The outlook for the pharmaceutical industry has been positive throughout the course of the pandemic and is expected to continue a positive trend into 2022 and beyond.
Research indicates that the global pharmaceutical industry will be worth $1.57 trillion by 2023, on the basis of factors such as an ageing population, emerging medical conditions and the emergence of new diseases.
Technology is also a key driver in the innovation of the pharmaceutical industry, particularly automation.
If drug development and manufacturing are rapidly increasing, alongside a need for increased digitisation and faster product runs, it naturally follows that automation will be part of the discussions relating to the future of pharma…
But is automation the future of the pharmaceutical industry?
Technology is at the forefront
Before discussing the role of automation in pharma, it’s important to acknowledge the significant impact that technology has had on the industry at large.
Artificial Intelligence (AI), for example, is being increasingly used to streamline drug discovery and development – it’s expected that around 28% of companies will be using AI in the next two years.
Part of this shift is an attempt to reduce operational costs where possible and to increase productivity.
Alongside AI, blockchain technology has been another area that is receiving increased attention, as pharma companies look to optimise transaction processes and research and development (R&D).
Adherence to operating procedures has also been a long-suffering area in pharma, yet as digital processes have overtaken paper, there is greater operational efficiency and a standard operating procedure that can drive greater regulatory compliance.
But is automation going to be part of this process of digitalisation in the future, and how is it being used in the industry?
Manufacturing at scale and with efficiency has been something that many pharma businesses struggled with during the height of the pandemic.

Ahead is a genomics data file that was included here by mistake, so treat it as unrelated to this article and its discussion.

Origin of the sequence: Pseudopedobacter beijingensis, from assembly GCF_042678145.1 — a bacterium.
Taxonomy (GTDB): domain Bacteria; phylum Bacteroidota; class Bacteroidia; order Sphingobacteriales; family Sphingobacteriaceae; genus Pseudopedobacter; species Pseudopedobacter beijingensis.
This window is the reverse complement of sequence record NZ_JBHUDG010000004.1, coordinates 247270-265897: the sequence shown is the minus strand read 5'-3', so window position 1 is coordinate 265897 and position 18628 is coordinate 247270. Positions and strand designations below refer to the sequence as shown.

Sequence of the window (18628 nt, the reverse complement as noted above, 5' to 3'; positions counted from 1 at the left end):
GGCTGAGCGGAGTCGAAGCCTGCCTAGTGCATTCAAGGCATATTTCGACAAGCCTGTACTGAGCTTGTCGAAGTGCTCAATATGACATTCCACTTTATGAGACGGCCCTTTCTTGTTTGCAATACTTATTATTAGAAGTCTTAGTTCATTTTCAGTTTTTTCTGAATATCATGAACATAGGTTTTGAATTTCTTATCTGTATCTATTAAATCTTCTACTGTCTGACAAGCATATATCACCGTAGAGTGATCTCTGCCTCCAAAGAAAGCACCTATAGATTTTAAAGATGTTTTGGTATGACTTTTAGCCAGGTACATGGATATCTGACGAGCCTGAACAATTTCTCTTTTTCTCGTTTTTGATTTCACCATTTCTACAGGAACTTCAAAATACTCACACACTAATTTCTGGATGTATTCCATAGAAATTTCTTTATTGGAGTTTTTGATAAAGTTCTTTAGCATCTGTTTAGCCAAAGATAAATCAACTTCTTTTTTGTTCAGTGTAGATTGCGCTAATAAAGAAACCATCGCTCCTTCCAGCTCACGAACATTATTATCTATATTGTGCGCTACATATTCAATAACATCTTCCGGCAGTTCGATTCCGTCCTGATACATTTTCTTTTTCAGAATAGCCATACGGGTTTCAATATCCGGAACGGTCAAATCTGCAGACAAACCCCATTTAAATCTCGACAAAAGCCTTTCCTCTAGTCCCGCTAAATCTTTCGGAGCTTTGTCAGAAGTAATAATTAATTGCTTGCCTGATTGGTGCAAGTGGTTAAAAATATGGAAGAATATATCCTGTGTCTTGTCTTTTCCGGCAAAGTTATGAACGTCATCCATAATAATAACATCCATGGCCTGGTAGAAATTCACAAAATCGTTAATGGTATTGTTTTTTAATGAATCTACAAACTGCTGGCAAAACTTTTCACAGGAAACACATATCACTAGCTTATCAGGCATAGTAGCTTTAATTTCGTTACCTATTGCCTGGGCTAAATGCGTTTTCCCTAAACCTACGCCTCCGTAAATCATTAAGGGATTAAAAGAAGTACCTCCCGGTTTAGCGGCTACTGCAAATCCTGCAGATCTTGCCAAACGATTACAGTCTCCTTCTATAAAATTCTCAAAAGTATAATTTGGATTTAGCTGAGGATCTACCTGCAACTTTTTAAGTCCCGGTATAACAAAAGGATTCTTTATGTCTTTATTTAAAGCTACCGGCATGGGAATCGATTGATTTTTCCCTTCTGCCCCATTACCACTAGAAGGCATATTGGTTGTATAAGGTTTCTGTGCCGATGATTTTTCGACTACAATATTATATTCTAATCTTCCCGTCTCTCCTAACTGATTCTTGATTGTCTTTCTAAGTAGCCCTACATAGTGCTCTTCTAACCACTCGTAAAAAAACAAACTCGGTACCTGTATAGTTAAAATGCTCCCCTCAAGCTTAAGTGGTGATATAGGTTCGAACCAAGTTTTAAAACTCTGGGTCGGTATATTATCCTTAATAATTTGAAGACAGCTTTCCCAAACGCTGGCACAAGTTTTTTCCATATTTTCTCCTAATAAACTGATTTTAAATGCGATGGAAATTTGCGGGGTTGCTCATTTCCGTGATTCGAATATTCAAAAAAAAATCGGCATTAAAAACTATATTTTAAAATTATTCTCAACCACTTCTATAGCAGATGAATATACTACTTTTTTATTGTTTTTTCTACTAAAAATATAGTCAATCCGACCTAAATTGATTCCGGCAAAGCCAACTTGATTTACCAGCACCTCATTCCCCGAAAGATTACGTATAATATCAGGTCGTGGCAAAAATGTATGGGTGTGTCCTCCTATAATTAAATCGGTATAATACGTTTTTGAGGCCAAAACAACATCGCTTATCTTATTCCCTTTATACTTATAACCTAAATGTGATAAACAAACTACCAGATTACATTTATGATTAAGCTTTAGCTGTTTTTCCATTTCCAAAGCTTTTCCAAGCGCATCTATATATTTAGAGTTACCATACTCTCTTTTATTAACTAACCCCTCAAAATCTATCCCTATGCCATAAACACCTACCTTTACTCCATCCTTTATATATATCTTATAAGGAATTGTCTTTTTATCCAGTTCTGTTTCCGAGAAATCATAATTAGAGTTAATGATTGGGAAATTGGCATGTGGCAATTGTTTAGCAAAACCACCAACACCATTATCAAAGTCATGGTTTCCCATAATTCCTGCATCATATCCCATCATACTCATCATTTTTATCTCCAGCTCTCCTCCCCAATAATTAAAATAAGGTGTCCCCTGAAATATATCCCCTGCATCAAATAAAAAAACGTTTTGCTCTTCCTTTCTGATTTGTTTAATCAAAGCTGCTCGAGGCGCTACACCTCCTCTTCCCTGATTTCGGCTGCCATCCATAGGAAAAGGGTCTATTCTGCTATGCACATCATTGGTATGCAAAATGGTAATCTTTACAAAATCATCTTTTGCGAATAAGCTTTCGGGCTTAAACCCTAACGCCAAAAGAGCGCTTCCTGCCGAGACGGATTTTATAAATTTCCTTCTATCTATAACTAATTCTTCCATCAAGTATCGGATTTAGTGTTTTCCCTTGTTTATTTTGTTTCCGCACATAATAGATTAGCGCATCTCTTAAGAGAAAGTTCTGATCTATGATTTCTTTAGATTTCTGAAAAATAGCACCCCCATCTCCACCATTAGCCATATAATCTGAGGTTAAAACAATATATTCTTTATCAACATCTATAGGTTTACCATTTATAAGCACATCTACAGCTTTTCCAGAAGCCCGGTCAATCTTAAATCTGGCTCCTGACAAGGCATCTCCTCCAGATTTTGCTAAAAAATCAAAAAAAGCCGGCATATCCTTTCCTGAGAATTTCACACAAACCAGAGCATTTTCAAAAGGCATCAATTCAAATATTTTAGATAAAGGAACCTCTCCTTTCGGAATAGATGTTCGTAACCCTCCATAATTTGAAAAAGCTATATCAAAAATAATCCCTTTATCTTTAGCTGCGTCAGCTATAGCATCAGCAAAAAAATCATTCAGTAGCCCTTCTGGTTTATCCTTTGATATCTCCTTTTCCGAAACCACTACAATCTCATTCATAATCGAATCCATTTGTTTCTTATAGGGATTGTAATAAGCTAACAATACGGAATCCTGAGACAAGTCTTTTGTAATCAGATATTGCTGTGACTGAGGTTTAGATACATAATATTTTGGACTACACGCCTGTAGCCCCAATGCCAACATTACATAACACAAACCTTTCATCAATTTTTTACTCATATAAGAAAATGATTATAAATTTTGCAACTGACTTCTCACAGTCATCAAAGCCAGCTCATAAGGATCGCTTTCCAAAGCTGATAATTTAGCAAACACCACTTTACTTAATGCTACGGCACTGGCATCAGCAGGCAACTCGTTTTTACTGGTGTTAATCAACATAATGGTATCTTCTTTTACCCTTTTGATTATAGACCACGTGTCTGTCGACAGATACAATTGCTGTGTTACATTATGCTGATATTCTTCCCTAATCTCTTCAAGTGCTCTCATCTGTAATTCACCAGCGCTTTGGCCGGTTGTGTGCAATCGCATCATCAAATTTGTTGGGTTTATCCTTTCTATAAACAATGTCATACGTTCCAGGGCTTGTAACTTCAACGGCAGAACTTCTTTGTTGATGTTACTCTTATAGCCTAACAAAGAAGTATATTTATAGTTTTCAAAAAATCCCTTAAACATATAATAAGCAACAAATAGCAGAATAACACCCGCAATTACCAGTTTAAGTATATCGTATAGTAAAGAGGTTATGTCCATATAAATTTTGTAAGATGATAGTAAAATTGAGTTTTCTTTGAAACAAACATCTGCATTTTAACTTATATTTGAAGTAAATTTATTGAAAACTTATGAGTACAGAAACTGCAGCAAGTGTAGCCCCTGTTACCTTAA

As a result, there has been increased scrutiny on the manufacturing process and supply chain optimisation – consequently, the skills shortages and hiring difficulties facing many organisations have caused a shift towards automation.
This shift has meant that paper processes are now being replaced by big data, cloud software, and continuous manufacturing.
Preventative and predictive measures through the use of big data are being utilised on a wider scale by pharmaceutical companies, owing to the larger and more complex data sets that cannot be processed by traditional software as efficiently.
Though it may sound like a contradiction to say that automation can enhance collaboration in pharma – given the removal of the ‘human element’ – it can help to present data visualisations across an organisation quickly and easily.
Processes are unlikely to be entirely automated, however, the ability to reduce human error and perform repetitive tasks are benefits of automation that are extremely attractive to many pharmaceutical companies.
There’s certainly no shortage of data available in the pharmaceutical industry, but exactly how much of this data is being leveraged by companies?
Automation offers the opportunity to use advanced data analytics that can improve anything from forecasting market trends to predictive drug recommendations, which can significantly improve processes and predictions in the long term.